The U.S. Navy refers to sunken submarines not as "lost at sea" but as "still on patrol"


Abandoned western towns, often due to a failed or moved railroad line or a mine stripped of ore

The Lone Ranger of American Western folklore


Reference to the titular "character" and instrument of E.B. White's Trumpet of the Swan

The Lewis and Clark exploratory expedition through the Louisiana Purchase (Stephen Ambrose's Undaunted Courage)


Legendary American mountain man; "Maybe he's dead…Maybe he never will be."


Covered wagons were called "prairie schooners" because their white tops looked like ships' sails

After the Panama Canal was dug, "rounding the Horn" (Cape Horn) became less a trade-route necessity and more an opportunity for a sea-captain to show his and his crew's prowess


Malaria and yellow fever were effectively contained during the building of the Panama Canal by such measures

Captain of the unsuccessful 1914-1917 South Pole expedition; "Scott for scientific method, Amundsen for speed and efficiency but when disaster strikes and all hope is gone, get down on your knees and pray for Shackleton"


Titular wrecked-on-deserted-island characters from Daniel Defoe's Robinson Crusoe and Johann David Wyss's Swiss Family Robinson

The bombing of Pearl Harbor on December 7, 1941 was far less crippling to the American Pacific fleet than the Japanese intended due to the absence from port, and thus escape from destruction, of all three aircraft carriers


After Japan's surrender, the Army Air Corps air-lifted a surplus of supplies on the starving prison-camps

Dragons are symbolic in Chinese culture


The Great Wall of China was built as a defense against the Mongols (the same hordes as in Stanza 10)

Caravans crossed the many deserts to bring silk and spices to the lucrative European markets


Mythological bird that dies in flame and is reborn

The main character from Rudyard Kipling's Jungle Book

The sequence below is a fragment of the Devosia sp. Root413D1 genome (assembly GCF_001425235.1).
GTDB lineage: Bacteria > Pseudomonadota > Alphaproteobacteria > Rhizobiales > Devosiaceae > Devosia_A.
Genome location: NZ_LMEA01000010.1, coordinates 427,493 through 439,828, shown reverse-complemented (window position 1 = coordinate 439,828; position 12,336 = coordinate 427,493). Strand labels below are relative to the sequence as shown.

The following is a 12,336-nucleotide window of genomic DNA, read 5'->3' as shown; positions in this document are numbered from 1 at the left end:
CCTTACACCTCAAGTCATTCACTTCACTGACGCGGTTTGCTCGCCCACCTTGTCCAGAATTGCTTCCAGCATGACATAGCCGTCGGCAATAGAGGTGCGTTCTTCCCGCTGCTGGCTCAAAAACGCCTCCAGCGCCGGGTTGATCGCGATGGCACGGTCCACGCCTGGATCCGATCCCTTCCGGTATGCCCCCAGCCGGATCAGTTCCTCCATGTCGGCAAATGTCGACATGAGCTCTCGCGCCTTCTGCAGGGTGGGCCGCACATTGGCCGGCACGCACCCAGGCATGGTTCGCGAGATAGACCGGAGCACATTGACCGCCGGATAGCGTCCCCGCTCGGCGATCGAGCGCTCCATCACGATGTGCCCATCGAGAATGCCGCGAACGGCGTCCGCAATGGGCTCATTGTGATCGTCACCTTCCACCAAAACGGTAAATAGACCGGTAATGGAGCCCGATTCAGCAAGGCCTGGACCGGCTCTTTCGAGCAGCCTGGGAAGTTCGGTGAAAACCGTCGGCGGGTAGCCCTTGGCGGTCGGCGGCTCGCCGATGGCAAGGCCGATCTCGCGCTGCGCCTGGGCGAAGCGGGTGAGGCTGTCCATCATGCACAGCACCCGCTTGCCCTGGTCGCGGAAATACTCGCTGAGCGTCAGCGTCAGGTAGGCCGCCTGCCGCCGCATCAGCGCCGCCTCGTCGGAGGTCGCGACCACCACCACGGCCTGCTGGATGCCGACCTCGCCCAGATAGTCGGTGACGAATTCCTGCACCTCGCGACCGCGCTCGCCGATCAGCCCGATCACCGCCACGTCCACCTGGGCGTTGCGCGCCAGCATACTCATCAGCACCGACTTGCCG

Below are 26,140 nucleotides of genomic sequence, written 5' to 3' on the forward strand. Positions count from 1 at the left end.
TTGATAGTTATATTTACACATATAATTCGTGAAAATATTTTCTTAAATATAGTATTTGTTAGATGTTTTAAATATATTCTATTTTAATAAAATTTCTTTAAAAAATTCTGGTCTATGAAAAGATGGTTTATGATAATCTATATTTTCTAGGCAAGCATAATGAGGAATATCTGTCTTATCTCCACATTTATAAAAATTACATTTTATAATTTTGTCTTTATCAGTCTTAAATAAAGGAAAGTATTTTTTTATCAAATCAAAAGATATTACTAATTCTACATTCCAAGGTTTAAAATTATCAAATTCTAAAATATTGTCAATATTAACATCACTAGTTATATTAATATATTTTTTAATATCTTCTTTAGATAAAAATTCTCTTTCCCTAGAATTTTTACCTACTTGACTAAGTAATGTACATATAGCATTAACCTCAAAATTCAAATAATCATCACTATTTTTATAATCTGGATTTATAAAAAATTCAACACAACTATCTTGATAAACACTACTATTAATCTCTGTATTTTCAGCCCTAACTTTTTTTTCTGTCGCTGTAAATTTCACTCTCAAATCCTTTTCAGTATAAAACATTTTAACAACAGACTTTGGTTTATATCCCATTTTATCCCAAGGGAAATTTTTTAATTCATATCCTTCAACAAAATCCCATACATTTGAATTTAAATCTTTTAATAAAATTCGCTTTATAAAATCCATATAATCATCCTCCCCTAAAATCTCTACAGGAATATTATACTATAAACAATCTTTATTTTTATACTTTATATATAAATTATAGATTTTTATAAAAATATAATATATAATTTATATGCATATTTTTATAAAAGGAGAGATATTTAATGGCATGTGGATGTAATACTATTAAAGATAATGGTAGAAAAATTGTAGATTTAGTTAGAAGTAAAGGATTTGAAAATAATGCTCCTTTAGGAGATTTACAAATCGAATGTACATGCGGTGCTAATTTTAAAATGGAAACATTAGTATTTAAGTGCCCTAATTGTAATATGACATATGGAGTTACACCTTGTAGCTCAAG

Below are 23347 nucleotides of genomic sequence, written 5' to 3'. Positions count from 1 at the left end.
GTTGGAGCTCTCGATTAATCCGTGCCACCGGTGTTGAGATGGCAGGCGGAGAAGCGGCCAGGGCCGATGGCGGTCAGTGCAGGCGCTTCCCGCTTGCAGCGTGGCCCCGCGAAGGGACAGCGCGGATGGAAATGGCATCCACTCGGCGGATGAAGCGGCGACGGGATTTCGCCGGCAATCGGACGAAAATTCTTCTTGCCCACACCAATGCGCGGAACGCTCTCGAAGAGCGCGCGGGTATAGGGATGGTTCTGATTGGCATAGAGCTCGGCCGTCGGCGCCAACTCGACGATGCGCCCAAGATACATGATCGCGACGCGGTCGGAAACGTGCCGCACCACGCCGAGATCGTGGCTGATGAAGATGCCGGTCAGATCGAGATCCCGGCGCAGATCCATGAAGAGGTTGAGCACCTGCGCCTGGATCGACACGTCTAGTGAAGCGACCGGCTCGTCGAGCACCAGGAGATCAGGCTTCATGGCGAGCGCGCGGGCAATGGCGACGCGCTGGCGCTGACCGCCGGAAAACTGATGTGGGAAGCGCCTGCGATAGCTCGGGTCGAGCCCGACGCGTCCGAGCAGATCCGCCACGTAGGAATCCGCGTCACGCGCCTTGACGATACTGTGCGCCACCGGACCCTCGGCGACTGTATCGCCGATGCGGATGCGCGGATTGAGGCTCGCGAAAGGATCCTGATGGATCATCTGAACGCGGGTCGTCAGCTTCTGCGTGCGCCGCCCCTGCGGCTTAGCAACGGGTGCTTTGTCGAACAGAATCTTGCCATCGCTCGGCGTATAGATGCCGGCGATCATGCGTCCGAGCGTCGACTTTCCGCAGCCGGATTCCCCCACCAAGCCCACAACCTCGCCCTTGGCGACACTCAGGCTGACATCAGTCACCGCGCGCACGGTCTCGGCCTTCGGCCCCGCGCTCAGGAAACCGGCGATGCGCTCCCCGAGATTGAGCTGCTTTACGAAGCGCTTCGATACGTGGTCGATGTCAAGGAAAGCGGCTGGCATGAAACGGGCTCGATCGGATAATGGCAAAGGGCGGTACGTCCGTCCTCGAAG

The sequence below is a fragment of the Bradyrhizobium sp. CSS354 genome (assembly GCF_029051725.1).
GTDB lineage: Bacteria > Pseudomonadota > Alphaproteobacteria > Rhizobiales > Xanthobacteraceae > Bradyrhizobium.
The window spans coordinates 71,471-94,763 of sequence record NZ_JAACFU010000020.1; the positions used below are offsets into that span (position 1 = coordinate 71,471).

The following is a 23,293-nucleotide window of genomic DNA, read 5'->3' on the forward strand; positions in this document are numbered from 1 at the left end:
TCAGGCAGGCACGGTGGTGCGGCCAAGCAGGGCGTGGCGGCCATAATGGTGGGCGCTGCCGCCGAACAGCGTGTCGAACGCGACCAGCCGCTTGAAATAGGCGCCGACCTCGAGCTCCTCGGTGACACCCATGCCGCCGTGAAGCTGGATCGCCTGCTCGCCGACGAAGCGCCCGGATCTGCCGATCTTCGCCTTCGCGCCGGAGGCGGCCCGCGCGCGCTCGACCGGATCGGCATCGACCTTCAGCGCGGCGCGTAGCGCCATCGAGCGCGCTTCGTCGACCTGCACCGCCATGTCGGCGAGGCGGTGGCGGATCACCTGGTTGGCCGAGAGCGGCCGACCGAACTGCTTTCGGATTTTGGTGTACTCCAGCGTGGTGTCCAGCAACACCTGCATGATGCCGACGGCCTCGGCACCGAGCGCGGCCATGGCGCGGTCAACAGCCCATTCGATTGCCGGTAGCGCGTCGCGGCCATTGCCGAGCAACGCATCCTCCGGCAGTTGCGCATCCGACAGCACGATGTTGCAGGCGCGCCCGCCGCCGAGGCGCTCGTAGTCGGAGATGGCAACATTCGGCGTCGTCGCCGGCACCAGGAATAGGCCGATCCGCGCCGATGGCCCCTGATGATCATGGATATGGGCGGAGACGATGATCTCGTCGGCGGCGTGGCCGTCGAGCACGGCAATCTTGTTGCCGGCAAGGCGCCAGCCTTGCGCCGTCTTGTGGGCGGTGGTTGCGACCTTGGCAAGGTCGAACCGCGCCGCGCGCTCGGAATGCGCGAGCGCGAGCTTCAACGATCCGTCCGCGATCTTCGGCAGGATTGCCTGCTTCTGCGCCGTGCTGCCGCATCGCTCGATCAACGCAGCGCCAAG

The titular location and crime, and beloved main character, from Agatha Christie's Murder on the Orient Express


The Long Walk: The True Story of a Trek to Freedom describes the escape of a group of six from the Siberian labor-camps that involved crossing the Gobi Desert

Edmund Hillary was the first mountaineer to summit Mt. Everest

Amy Carmichael was a Christian missionary to children, especially abandoned girls, in India

Noah's Ark, from the biblical book of Genesis, came to rest on the Mountains of Ararat


The Fertile Crescent stretched from Mesopotamia north to Damascus and South again through the Jordan Valley to Egypt

Damascus in particular served as the cross-roads of the ancient world

The Hanging Gardens were one of the Seven Wonders of the Ancient World, but no one really knows what they looked like

From the biblical book of 1 Kings, when God speaks to Elijah at Sinai not in a thunderstorm, a fire, or an earthquake, but in a "still, small voice"


From the biblical book of 1 Samuel, shepherd boy and future king David defeats giant Goliath with a sling and kills him with his own sword

From the biblical book of 1 Kings, Elijah poses a "contest" to the prophets of Baal as to which god can bring down fire from heaven; unsurprisingly, the true God wins

From the biblical book of Joshua, the Israelites collapse the walls of Jericho at God's command by shouting and blowing trumpets

From the biblical book of Genesis, Jacob has a dream that depicts a stairway stretching up to God's throne in heaven, with angels ascending and descending


From the Gospels, the angels at Jesus' birth sang, "glory to God in the highest, and on earth peace…"

From the Gospels, Jesus' earthly ministry included many such miracles

From the Gospels, the institution of the Lord's Supper


Due to the topography of the region, travelers have to ascend to get to Jerusalem, the City of David

From the Gospels, Holy Week was punctuated with such occurrences

From the Gospels, the centurion at the foot of the cross confessed Jesus' divinity after his death

The pivotal event of the Gospels and all of Scripture


From the Gospels, the events of the Crucifixion and Resurrection included earthquakes and darkened sky

From the Gospels, Jesus was buried in a tomb between Friday evening and Sunday morning

The seal of death refers to: the fact that Jesus was dead, the Roman seal Pilate placed on the tomb, and the otherwise-unbreakable hold of death on the world as a whole

Jesus is the King of Kings and the Lord of Life who died as a ransom for sinners and rose to bring them to life again